TUSCALOOSA, Ala. -- Quality control is the name of the game this week at Alabama.
Rest and relaxation, even after eight consecutive games to start the season, comes secondary to the No. 1-ranked Crimson Tide focusing on the details. Now is the time for what coach Nick Saban refers to as self-scouting.
Whether it’s how they play the run against a certain front or how they play a coverage against certain formations, nothing goes unchecked. Saban and his staff will examine every running play they have and determine: What’s our average? What’s our efficiency?
Because there’s a difference between average and efficiency, Saban said, pointing out how one 75-yard play can overshadow 10 plays that went for no gain.
“You can take just about everything that you have and break it down and look at it and try to figure out how you can improve it, how you can coach it better,” he said.
With that in mind, here’s a broad look at some of the things Alabama should hope to accomplish before returning to action against LSU next week:
Improve the downfield passing game: If there’s one knock on Jalen Hurts, it’s that he’s not particularly adept at the deep ball. He’s a freshman, of course, so he should be graded on somewhat of a curve. But nonetheless, completing just 13 of 35 passes thrown 20 or more yards in the air isn’t as efficient as you’d like to see from a championship-caliber quarterback.
Get more playmakers involved: The good news is the running game has taken off in recent weeks. The bad news is that it seems to have come at the expense of the receivers. While it’s great that Calvin Ridley and ArDarius Stewart are having solid seasons, you’d like to see the ball spread around a little bit more. Gehrig Dieter hasn’t had more than two catches in a game all season and didn’t catch a single pass against either Tennessee or Texas A&M. Meanwhile, Robert Foster continues to go unused with just five receptions this season.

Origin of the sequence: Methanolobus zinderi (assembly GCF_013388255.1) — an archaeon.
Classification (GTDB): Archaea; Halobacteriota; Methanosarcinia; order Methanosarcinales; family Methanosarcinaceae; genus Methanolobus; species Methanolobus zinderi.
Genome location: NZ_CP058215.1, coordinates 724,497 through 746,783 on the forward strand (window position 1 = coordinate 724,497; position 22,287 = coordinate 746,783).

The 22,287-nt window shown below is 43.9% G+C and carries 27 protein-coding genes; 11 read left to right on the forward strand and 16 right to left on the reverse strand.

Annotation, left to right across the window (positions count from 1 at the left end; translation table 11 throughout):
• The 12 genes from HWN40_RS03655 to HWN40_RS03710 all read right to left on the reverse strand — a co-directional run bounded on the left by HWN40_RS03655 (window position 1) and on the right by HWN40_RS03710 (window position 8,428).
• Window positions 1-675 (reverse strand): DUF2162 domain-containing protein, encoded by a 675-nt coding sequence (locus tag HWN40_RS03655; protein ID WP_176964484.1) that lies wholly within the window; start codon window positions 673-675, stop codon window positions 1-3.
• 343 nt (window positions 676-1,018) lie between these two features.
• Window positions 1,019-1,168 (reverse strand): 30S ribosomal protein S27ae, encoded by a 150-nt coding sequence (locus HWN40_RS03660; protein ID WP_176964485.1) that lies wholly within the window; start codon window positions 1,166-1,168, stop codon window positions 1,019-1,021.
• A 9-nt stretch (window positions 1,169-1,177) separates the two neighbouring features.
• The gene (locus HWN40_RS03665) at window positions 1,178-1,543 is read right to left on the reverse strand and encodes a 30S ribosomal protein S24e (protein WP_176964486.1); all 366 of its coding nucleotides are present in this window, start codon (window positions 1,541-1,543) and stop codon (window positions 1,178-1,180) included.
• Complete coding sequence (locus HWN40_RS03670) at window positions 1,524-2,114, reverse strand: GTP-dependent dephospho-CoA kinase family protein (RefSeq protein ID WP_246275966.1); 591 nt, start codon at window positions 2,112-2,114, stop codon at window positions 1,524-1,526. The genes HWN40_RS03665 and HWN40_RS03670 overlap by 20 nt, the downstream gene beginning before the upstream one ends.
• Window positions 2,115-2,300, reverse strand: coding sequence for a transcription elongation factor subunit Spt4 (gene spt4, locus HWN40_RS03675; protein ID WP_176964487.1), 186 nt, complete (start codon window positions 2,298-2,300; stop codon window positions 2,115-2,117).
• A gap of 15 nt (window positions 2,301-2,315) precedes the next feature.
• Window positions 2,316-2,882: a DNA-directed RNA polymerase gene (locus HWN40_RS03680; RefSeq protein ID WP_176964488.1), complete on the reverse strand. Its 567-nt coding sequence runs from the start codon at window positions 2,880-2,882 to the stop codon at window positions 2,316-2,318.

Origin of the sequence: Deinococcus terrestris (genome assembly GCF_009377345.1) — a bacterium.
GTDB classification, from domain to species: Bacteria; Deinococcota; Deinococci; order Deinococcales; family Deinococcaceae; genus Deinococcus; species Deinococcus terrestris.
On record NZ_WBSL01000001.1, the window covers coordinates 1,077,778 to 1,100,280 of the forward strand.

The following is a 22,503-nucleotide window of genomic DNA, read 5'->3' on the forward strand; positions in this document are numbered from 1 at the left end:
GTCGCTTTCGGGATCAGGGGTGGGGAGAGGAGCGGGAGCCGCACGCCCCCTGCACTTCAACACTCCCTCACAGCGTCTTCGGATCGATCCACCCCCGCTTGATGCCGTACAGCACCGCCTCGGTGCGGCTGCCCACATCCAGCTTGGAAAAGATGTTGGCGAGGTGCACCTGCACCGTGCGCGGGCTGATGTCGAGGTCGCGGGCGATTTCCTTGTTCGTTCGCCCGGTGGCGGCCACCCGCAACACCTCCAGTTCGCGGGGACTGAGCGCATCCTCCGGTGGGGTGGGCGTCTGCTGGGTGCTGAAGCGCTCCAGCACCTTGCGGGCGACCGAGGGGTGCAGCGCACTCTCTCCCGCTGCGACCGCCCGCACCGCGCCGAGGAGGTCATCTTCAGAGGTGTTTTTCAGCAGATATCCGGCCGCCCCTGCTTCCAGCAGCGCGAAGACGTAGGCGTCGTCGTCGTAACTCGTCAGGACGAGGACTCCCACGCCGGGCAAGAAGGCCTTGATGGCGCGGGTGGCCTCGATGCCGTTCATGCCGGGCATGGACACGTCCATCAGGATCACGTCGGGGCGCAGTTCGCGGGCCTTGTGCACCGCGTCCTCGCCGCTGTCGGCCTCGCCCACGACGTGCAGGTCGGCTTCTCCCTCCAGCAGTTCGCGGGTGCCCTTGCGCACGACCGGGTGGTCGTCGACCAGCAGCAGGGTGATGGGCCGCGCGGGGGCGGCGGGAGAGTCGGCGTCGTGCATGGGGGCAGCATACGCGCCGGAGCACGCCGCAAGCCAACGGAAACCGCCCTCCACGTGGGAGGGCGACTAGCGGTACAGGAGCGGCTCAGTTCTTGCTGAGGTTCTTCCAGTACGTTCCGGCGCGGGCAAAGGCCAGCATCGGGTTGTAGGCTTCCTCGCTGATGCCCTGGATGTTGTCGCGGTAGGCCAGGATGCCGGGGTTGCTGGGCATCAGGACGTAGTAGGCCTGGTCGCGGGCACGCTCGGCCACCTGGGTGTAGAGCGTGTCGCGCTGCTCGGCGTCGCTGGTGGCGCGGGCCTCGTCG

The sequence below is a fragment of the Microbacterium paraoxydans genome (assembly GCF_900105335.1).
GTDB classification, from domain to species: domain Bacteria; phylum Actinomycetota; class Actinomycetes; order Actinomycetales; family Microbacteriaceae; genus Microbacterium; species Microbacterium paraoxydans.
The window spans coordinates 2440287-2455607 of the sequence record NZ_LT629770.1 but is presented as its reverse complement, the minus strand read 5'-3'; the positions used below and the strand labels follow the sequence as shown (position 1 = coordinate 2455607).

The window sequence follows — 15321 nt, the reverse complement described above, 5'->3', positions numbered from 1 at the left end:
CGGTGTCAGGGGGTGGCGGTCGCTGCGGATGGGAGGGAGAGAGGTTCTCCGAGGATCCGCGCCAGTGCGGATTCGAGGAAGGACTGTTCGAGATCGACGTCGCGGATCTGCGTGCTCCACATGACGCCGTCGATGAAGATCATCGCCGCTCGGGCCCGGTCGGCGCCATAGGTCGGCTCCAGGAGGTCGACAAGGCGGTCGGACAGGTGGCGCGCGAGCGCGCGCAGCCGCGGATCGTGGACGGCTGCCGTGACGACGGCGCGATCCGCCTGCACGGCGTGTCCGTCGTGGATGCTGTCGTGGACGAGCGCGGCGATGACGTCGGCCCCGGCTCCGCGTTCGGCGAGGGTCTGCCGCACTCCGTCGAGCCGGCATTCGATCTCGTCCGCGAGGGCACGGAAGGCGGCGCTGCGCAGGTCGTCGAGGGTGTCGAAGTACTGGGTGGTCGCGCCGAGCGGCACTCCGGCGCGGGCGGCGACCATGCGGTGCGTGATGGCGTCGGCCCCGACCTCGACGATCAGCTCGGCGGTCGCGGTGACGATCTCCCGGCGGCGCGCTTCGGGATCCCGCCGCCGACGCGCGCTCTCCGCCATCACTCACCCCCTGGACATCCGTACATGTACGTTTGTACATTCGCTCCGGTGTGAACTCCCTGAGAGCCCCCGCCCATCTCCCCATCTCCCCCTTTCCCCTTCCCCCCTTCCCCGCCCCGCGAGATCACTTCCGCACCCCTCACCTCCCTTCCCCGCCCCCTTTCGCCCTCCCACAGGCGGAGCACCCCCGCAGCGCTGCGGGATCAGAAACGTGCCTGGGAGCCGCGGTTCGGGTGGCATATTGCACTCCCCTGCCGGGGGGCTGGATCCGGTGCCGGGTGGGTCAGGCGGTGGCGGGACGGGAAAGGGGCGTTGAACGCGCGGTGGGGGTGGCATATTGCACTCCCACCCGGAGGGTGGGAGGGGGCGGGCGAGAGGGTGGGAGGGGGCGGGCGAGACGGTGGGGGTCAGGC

Limit penalties: Even after a convincing 19-point win over a top-10 team in Texas A&M, Saban was upset. In his opening remarks Wednesday, he mentioned the eight penalties in the game. Whether it was a false start of an offside call on defense, it’s the so-called “unforced errors” that drive him mad. And he has a point. Alabama has a robust 50 penalties on the season, which is tied for the most in the SEC.
Secure the football: Speaking of unforced errors, Alabama needs to be careful to not turn the football over. It’s been largely overshadowed by the defense’s ability to create takeaways and score, but it’s still a point of concern. Alabama, which had 17 turnovers all of last season, has 12 through eight games this year. One more fumble lost would be one more than the Tide had all of last season.
Touchdowns, not field goals: The first half against Texas A&M was interesting in that Alabama was dominating both sides of the ball and the scoreboard didn’t reflect it. The Aggies scored a touchdown before the half and suddenly it was a close game. Why? Because Alabama continually went into the red zone and had to settle for field goals. Doing so let the Aggies hang around when it should have been a run-away win. Now, Saban is fond of saying that any drive that ends in a kick, whether it’s a punt or a field goal, is good. But obviously it’s not ideal. Alabama ranking in the middle of the pack in the SEC in red zone touchdown percentage (62.2) isn’t ideal.